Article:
State and local governments are likely to face a deadly combination of soaring unemployment which increases expenditures, even while income and sales tax revenues are falling with employment and consumption. This may be compounded by highly adverse results in pension investment portfolios, thereby pushing highly stressed states and cities into insolvency across the nation.  What is more likely than this scenario of nationwide state and local government bankruptcies, however, is a massive Federal government bailout, that would likely be financed through the Federal Reserve creating still more money out of thin air.

Expanded Analysis

11. Standard & Poor's Business Model

In the process of hastening along a potential "extinction event" for the euro, Standard & Poor's Corporation may also be creating an "extinction event" for its own business model.  The US federal government's response to S&P's August downgrade came in the form of a Justice Department investigation of S&P.  This message is far from subtle, when it comes to the consequences of angering those in power.

The European governments were already quite unhappy about having only US-based rating agencies.  They were displeased about the influence of these foreign corporations upon the European financial system, and there has already been discussion of a European credit rating agency. 

The fact that New York-based Standard & Poor's used its power in the midst of crisis to increase the problems faced by Eurozone governments is likely to be viewed as unforgivable, and an acceleration of the process of creating a more compliant European credit rating agency should be anticipated, regardless of whether there is a near-term S&P credit downgrade or not.

If the European governments view Standard & Poor's Corporation as having helped to create a catastrophic financial crisis, then in the search for scapegoats, do not be surprised if there are not only civil but potentially criminal implications at some point for Standard & Poor's and its employees.

Ultimately, European law is what European governments say it is, they are likely to be mighty angry, and the payments received by rating agencies for their role in the sale of defaulted subprime mortgage-backed securities within Europe may yet constitute a rich hunting ground for highly motivated European prosecutors.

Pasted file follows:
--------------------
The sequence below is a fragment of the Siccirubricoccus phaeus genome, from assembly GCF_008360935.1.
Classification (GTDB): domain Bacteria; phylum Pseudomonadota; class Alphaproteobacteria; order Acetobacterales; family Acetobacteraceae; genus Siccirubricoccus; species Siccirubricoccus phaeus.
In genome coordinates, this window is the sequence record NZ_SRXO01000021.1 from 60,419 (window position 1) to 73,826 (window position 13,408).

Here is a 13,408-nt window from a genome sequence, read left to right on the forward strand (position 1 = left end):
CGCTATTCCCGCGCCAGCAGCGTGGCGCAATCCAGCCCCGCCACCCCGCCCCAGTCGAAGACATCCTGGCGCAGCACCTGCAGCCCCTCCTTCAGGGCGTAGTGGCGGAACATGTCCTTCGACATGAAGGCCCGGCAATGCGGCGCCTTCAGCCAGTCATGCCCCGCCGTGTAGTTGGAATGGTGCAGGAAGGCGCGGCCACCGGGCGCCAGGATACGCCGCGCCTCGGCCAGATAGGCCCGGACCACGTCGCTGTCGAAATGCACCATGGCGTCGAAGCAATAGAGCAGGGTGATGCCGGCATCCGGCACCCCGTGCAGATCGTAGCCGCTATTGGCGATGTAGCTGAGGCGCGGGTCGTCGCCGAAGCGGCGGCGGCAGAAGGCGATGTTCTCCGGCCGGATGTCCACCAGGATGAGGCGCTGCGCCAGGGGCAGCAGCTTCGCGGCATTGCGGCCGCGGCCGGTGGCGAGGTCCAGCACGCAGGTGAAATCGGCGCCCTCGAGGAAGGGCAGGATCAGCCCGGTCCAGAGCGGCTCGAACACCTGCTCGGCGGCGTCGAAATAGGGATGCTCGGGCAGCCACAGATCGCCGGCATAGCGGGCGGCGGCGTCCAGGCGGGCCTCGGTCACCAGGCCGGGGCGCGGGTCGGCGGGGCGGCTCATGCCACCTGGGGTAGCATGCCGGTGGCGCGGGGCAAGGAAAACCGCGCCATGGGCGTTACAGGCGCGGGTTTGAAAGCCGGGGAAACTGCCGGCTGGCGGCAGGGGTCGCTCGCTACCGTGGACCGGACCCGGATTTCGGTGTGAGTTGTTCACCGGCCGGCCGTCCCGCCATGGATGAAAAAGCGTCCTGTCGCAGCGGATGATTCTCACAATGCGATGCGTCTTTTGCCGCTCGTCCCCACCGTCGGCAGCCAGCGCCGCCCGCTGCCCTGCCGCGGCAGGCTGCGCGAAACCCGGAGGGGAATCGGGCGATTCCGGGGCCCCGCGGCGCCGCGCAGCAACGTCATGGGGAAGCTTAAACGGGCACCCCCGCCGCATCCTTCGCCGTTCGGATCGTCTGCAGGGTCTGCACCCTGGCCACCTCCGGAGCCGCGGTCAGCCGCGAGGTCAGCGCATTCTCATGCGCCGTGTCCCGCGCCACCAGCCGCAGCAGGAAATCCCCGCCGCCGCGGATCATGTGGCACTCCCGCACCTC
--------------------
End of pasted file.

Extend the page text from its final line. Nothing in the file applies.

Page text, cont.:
12. Long-Term Investment

Even a partial euro zone currency and economic collapse would have serious negative implications in multiple categories for US investments.  Corporate earnings growth rates could turn negative on a global basis as a result of the new global depression, thereby slashing stock market values.

As discussed previously, the likely US response of trying to cover over negative short-term economic developments by simply creating more money, has highly negative implications for the long-term value of the US dollar.  Quite simply, the more money that is created in the attempt to prop up an artificial economy, the greater the long-term damage to the US dollar, and the higher the likely future rate of inflation. 

This would mean that both bonds and stocks - the two cornerstones of conventional long-term investment strategies - could face devastating and sustained losses, which might never be recovered.

As discussed in the article linked below, the eventual US response to a new unemployment crisis is likely to effectively be currency warfare, which may have particularly unfortunate consequences for retirees and retirement investors.

Expanded Analysis

While these twelve "shock wave" explorations are "US-centric", the article link below explores the rapid redistribution of wealth that may occur within Europe itself.

European Redistribution Of Wealth